Last month in a major debate at Westminster Hall, Sikh Council UK was recognised as a ‘national advocate’ for British Sikhs. The debate was instigated by the All Party Parliamentary Group for British Sikhs and was led by Gareth Johnson, Tory MP for Dartford.

Sikhs have added a little something in their own special way to Britain. In Gravesend, a street was named ‘Khalsa Avenue’, whilst in Southall the iconic ‘Glassy Junction’ public house, famed for its Punjabi atmosphere, became the first to accept Indian rupee currency from its customers. Coventry’s Joginder Singh Nagra was responsible for introducing the Punjabi GCSE and A’Level to the National Curriculum.

The first day of the month Vaisakh, Vaisakhi is the anniversary of the birth of the Khalsa Nation. On April 13, 1699 the tenth Guru, Guru Gobind Singh, called a mass gathering of Sikhs and initiated the five beloved ones 9Panj Pyare) and established the Khalsa order of Saint Soldiers, bringing to fruition a way of life that had been lived by the 10 Gurus and which would be guided by the immortal message conveyed through them and installed as The Word or Shabad Guru in Shri Guru Granth Sahib. Thus a code of conduct was established providing for the Sikh nation a distinctive identity that bestowed honour and dignity.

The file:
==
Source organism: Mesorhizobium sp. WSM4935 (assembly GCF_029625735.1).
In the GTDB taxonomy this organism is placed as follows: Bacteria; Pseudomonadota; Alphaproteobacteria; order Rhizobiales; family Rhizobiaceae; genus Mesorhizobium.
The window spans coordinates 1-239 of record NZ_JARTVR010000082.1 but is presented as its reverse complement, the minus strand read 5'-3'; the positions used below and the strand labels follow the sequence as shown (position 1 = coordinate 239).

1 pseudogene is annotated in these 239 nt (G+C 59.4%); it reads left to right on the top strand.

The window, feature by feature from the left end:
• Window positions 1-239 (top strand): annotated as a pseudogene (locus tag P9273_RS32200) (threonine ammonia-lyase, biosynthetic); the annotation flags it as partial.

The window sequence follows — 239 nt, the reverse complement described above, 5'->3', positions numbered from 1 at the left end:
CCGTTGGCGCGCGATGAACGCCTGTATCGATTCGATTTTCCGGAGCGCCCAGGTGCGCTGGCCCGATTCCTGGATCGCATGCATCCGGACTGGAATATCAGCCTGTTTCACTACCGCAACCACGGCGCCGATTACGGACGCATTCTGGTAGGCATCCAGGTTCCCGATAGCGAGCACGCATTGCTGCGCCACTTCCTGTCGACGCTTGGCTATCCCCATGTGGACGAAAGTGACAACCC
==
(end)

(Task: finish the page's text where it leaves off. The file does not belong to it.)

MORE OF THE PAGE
This was the third Vaisakhi reception Mr Cameron has hosted at Number 10. In concluding, Mr Cameron said:

I look forward to many more like this. You should think of Number 10 as one of your homes. Thank you very much.”

He then attempted a swift exit, but was stopped along the way by many guests who appeared desperate to meet him. Hopefully the PM made it home at a decent hour, especially as it was his wife Samantha’s 42nd birthday.

By Dhiren Katwa, originally featured in the Asian Voice